Finishing school: Tips to complete home organizing projects like a pro

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Photos by Amanda Kuzak/Special to the Town Crier
A consistent folding method and labeling can make all the difference when undertaking a home organization project.

Over the past seven months, our homes have become offices, schools, gyms and restaurants, making it more important than ever to have beautifully organized systems in place that you and everyone in your household can easily maintain.


Hills resident makes home fire prevention his mission

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Courtesy of Dave Stewart
Los Altos Hills resident Dave Stewart has worked to make his property fire resistant, including pruning the trees above his garage so the branches don’t come too close to the structure.

Los Altos Hills resident Dave Stewart has long believed in the importance of wildfire protection efforts and continues to practice what he preaches by once again clearing brush and trimming trees on his wooded property, as well as making his home itself more fire resistant.

How to incorporate the natural world into a home’s decor

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Lauren Edith Anderson/Special to the Town Crier
Natural elements inside the home can create a sense of tranquility.

Instead of gathering with friends around our pools, grills and patios, many of us have spent the past few months quarantining within the confines of our homes. Now more than ever, our homes have become everything: living space, workspace and school, all in one. It’s easy to go stir-crazy, no matter how much sourdough bread we’ve baked.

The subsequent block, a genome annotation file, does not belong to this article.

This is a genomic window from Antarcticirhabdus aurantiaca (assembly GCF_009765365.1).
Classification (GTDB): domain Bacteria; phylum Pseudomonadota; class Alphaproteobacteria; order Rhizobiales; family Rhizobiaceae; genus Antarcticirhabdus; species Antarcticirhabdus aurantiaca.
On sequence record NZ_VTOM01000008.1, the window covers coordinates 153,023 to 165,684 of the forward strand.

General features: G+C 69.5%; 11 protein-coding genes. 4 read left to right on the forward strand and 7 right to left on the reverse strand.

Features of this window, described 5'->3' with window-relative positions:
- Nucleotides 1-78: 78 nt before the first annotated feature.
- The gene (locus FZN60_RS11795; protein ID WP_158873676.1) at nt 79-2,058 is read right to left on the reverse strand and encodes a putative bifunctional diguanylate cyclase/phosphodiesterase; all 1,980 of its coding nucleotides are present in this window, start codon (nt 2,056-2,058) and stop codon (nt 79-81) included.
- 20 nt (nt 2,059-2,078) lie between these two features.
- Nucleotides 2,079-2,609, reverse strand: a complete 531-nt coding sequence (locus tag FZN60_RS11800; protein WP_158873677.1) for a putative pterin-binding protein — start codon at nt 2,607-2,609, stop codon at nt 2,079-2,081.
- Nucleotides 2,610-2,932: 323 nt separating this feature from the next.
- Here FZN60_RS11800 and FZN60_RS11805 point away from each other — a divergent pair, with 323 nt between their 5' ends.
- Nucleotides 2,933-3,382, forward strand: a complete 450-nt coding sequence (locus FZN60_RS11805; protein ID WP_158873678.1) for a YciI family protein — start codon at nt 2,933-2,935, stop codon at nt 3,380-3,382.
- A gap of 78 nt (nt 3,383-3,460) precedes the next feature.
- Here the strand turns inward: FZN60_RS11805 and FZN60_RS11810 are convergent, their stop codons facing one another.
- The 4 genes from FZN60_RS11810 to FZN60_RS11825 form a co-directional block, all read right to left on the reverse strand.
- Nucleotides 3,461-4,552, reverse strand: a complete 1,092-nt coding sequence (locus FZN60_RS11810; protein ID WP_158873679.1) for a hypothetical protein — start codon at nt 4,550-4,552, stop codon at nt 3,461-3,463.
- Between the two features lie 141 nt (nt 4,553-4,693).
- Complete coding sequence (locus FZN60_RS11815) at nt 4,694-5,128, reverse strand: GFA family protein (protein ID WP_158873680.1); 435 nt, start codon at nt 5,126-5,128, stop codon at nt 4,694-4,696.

Creating a sense of place through architecture and design

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Celeste Randolph/Special to the Town Crier
Weaving the old and new can breathe new life into a home with traditional architecture.

Every home has a sense of place: the ground beneath, the history of the structure, the neighborhood, the surrounding natural environment, the way the light floods in.

Choosing landscape plants to create an ecologically sustainable yard

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In Douglas W. Tallamy’s new book, “Nature’s Best Hope: A New Approach to Conservation That Starts in Your Yard,” he writes, “Nature has proven to be more resilient, more malleable, and more forgiving than I ever thought.” That’s good news for anyone who wants to do something productive, proactive and positive, he adds, “at the local scale – the scale that counts ecologically.”


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